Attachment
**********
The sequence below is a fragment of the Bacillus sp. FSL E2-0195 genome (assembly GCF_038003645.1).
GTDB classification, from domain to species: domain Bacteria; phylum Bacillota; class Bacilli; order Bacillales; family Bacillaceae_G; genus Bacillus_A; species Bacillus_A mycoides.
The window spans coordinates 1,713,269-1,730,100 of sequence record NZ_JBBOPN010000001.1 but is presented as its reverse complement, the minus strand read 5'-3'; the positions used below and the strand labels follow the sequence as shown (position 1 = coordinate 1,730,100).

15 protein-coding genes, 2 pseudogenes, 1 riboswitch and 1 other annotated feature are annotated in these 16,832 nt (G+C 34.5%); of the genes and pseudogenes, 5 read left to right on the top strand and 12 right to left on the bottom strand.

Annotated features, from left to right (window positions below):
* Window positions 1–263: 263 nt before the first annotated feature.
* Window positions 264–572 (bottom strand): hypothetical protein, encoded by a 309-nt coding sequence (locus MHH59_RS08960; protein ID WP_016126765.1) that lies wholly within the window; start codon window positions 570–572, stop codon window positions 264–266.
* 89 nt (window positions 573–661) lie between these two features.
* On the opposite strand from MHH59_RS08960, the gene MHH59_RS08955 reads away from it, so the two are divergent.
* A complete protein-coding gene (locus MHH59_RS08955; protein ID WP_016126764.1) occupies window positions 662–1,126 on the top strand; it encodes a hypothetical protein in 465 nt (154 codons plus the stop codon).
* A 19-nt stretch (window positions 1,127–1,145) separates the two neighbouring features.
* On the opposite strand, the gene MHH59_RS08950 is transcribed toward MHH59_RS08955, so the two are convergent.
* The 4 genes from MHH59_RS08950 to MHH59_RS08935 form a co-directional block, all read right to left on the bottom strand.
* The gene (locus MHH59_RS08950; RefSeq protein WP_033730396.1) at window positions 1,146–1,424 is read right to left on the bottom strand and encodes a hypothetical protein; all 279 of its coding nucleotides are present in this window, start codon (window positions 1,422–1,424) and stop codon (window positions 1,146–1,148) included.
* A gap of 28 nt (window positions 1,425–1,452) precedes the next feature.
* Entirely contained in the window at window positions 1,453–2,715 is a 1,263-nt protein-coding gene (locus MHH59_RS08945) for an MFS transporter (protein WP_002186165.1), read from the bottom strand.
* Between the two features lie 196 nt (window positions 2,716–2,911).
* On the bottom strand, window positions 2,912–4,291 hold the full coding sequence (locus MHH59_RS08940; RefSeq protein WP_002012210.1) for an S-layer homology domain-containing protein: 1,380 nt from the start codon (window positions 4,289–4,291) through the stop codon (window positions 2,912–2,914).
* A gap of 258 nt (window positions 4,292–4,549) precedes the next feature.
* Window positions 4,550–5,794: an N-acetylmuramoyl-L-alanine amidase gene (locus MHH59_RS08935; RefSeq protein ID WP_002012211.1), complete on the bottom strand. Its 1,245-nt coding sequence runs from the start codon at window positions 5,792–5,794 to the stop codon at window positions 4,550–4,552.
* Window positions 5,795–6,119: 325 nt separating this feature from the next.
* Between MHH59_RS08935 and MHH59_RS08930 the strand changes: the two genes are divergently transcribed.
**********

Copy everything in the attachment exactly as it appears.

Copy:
The sequence below is a fragment of the Bacillus sp. FSL E2-0195 genome (assembly GCF_038003645.1).
GTDB classification, from domain to species: domain Bacteria; phylum Bacillota; class Bacilli; order Bacillales; family Bacillaceae_G; genus Bacillus_A; species Bacillus_A mycoides.
The window spans coordinates 1,713,269-1,730,100 of sequence record NZ_JBBOPN010000001.1 but is presented as its reverse complement, the minus strand read 5'-3'; the positions used below and the strand labels follow the sequence as shown (position 1 = coordinate 1,730,100).

15 protein-coding genes, 2 pseudogenes, 1 riboswitch and 1 other annotated feature are annotated in these 16,832 nt (G+C 34.5%); of the genes and pseudogenes, 5 read left to right on the top strand and 12 right to left on the bottom strand.

Annotated features, from left to right (window positions below):
* Window positions 1–263: 263 nt before the first annotated feature.
* Window positions 264–572 (bottom strand): hypothetical protein, encoded by a 309-nt coding sequence (locus MHH59_RS08960; protein ID WP_016126765.1) that lies wholly within the window; start codon window positions 570–572, stop codon window positions 264–266.
* 89 nt (window positions 573–661) lie between these two features.
* On the opposite strand from MHH59_RS08960, the gene MHH59_RS08955 reads away from it, so the two are divergent.
* A complete protein-coding gene (locus MHH59_RS08955; protein ID WP_016126764.1) occupies window positions 662–1,126 on the top strand; it encodes a hypothetical protein in 465 nt (154 codons plus the stop codon).
* A 19-nt stretch (window positions 1,127–1,145) separates the two neighbouring features.
* On the opposite strand, the gene MHH59_RS08950 is transcribed toward MHH59_RS08955, so the two are convergent.
* The 4 genes from MHH59_RS08950 to MHH59_RS08935 form a co-directional block, all read right to left on the bottom strand.
* The gene (locus MHH59_RS08950; RefSeq protein WP_033730396.1) at window positions 1,146–1,424 is read right to left on the bottom strand and encodes a hypothetical protein; all 279 of its coding nucleotides are present in this window, start codon (window positions 1,422–1,424) and stop codon (window positions 1,146–1,148) included.
* A gap of 28 nt (window positions 1,425–1,452) precedes the next feature.
* Entirely contained in the window at window positions 1,453–2,715 is a 1,263-nt protein-coding gene (locus MHH59_RS08945) for an MFS transporter (protein WP_002186165.1), read from the bottom strand.
* Between the two features lie 196 nt (window positions 2,716–2,911).
* On the bottom strand, window positions 2,912–4,291 hold the full coding sequence (locus MHH59_RS08940; RefSeq protein WP_002012210.1) for an S-layer homology domain-containing protein: 1,380 nt from the start codon (window positions 4,289–4,291) through the stop codon (window positions 2,912–2,914).
* A gap of 258 nt (window positions 4,292–4,549) precedes the next feature.
* Window positions 4,550–5,794: an N-acetylmuramoyl-L-alanine amidase gene (locus MHH59_RS08935; RefSeq protein ID WP_002012211.1), complete on the bottom strand. Its 1,245-nt coding sequence runs from the start codon at window positions 5,792–5,794 to the stop codon at window positions 4,550–4,552.
* Window positions 5,795–6,119: 325 nt separating this feature from the next.
* Between MHH59_RS08935 and MHH59_RS08930 the strand changes: the two genes are divergently transcribed.